This year, the RTÉ Big Music Week Train, consisting of three carriages, will travel to some of Ireland’s best-loved venues and best-travelled stations, bringing performances from Kodaline, Paul Brady, Damien Dempsey, Christy Moore, Lumiere and Julie Feeney and much more to radio listeners across the island. The schedule for the Irish Rail special train is as follows:-

Monday 30th September – Dublin Connolly to Waterford

Stay on the train for the day, join in the music and fun as the train stops at Newbridge and Carlow and ends the day in Waterford.

Tuesday 1st October – Waterford to Killarney

Entertainment and Music on board all the way to Mallow.

Wednesday 2nd October – Killarney to Westport

Entertainment and music all the way plus a stop at Limerick Station to join in the fun at the 2Fm Ryan Tubridy Show onboard.

Thursday 3rd October – Marty in the Morning

Attend a live radio programme (breakfast included!) from Westport Station.

Friday 4th October – Boyle to Dublin Connolly

Final show in Maynooth with Ronan Collins at 12pm.

RTÉ’s Big Music Week will finish on a high note with an All-Star Charity Concert in aid of Barnardos. It will be presented by Kathryn Thomas and feature several headline acts and surprise guests. Finbarr Furey, the Irish chart topper who outsold Avici and Katy Perry after winning RTÉ’s The Hit with The Last Great Love Song, will perform his latest chart topper and other songs from his extensive repertoire. Also on the bill are Sharon Shannon and Paul Walsh from Royseven. Jerry Fish will perform his well-known song True Friends with The Lost Brothers. Other acts include Heathers, Scullion, Robbie Overson and Philip King.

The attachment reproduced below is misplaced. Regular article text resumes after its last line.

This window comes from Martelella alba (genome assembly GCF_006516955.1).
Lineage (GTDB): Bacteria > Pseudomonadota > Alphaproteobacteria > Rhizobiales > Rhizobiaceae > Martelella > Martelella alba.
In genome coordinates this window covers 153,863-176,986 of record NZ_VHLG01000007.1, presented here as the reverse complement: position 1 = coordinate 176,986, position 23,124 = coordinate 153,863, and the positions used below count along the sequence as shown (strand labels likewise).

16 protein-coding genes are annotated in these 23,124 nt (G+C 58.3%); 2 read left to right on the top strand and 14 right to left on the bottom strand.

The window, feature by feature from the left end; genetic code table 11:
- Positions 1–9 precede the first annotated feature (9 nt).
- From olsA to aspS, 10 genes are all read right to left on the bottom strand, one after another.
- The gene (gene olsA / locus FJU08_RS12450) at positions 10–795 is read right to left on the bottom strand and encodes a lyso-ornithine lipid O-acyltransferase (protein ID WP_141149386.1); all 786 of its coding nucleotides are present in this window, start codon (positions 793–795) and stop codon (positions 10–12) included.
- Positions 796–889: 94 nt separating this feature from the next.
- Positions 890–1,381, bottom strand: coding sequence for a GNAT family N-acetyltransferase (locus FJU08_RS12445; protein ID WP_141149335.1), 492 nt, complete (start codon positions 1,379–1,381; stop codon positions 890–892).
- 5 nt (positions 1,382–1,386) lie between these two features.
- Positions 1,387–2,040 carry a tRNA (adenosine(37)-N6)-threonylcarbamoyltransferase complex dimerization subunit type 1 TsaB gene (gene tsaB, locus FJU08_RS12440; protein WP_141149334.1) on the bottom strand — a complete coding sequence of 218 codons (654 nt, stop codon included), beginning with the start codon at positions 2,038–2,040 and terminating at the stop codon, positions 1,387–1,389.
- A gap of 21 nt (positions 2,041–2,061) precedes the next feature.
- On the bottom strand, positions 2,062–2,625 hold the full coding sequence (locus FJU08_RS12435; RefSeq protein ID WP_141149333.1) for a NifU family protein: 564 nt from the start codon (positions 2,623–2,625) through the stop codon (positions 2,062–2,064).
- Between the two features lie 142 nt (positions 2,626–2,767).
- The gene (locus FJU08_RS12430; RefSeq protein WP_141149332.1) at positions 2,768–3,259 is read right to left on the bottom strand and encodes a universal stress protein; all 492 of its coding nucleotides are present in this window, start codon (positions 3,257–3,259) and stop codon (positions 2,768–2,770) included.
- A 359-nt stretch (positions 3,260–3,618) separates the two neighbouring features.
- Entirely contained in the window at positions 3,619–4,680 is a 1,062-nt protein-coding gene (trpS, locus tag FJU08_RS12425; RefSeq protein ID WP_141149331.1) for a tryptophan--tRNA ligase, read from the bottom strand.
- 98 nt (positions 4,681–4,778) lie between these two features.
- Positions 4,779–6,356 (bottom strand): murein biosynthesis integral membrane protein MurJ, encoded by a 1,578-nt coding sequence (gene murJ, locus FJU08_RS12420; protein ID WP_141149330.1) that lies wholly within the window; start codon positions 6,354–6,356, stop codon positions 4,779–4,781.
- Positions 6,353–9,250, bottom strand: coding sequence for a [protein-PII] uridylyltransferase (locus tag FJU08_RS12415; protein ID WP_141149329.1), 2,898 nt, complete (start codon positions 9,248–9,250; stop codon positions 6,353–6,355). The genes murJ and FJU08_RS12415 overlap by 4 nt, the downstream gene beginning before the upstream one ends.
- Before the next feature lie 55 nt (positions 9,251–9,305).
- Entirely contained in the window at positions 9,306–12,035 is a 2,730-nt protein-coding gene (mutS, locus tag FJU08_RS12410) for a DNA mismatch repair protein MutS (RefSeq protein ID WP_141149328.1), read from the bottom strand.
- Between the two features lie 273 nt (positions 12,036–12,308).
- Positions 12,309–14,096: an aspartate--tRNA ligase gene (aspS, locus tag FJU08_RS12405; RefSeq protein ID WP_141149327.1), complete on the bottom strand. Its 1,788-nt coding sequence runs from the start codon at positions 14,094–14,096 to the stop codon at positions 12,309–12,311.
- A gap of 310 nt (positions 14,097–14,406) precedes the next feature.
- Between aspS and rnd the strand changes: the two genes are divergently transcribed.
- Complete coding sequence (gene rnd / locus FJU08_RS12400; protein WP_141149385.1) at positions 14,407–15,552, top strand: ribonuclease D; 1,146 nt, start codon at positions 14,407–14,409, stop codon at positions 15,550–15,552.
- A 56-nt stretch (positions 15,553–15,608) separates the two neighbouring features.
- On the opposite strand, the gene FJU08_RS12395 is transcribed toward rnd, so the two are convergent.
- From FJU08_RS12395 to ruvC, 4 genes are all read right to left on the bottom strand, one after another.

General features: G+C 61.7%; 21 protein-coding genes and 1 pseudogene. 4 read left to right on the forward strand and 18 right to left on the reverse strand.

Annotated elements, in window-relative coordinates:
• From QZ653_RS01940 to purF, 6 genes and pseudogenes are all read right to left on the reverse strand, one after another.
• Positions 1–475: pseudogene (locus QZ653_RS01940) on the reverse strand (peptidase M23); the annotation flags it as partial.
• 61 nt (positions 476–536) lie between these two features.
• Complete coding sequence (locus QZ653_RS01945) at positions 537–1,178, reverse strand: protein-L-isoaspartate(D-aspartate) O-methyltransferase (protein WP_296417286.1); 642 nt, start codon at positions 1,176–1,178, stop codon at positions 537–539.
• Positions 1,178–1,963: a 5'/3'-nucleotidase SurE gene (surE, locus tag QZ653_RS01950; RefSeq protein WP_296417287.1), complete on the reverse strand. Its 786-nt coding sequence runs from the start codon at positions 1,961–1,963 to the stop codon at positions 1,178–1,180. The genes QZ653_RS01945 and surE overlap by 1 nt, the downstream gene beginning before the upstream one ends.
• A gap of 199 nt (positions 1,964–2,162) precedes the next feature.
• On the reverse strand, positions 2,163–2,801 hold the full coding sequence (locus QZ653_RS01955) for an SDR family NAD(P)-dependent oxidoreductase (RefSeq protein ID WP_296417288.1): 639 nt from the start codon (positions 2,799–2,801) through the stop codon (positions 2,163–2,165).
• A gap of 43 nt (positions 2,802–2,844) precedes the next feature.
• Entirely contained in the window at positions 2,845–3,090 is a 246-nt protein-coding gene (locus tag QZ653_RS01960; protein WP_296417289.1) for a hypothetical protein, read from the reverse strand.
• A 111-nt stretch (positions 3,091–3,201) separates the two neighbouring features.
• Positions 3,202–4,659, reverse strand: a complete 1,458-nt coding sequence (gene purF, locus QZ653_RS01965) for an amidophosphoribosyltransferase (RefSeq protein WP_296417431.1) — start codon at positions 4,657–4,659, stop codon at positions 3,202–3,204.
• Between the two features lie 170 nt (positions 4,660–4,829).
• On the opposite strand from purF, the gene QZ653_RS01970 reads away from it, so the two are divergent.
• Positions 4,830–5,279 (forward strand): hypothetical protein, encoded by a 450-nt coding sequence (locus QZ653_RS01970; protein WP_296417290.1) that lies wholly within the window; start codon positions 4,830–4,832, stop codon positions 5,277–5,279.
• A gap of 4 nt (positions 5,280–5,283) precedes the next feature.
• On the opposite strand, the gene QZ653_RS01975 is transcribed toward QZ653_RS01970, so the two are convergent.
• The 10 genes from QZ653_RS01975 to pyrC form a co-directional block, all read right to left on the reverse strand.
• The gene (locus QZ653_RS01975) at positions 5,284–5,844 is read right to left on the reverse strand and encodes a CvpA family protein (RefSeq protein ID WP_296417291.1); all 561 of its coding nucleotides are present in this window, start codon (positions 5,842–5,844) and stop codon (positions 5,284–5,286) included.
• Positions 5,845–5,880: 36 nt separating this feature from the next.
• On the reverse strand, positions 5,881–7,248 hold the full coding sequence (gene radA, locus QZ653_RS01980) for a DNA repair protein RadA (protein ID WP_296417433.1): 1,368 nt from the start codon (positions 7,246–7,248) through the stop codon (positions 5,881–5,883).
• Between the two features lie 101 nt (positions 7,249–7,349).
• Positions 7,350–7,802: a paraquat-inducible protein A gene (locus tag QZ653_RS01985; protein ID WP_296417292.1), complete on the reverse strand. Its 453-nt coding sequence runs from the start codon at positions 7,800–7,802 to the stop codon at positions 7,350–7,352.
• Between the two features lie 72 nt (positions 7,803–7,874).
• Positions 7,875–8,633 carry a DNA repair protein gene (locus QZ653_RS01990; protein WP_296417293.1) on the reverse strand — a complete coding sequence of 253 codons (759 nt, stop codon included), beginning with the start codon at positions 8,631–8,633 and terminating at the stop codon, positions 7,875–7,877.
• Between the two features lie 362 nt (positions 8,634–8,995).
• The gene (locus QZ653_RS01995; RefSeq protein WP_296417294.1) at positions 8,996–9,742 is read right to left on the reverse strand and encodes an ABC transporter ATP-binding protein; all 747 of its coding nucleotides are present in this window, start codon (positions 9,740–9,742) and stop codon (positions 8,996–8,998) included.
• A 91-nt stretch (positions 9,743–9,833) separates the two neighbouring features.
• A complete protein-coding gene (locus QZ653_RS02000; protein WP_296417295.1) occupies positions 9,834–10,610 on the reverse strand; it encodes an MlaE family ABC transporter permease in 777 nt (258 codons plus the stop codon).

The show will also feature a brand new song written by Brendan Graham, which will be performed by Eimear Quinn, Celine Byrne and others. The new song will be premiered on The Late Late Show on October 4th. Tickets are available now at Ticketmaster priced at €25, with all funds going to Barnardos.

ENTERPRISE TRAIN FIRE

Train loco on fire: Photo PSNI Newry & Mourne via facebook

Train loco on fire: Photo PSNI Newry & Mourne via facebook

I have a lot of sympathy for the train passengers whose journey from Belfast to Dublin last night was disrupted by a fire on board a locomotive at the tail end (from what I see in the picture) of the 18:05 Enterprise service from Central station to Connolly. Reports of the incident carried by BBC News and other outlets say there were 114 passengers on board the train when the driver (presumably at the other end) realised there was a problem in the engine compartment. He was forced to bring the train to a halt at the former Goraghwood station in County Armagh, a few miles from Newry.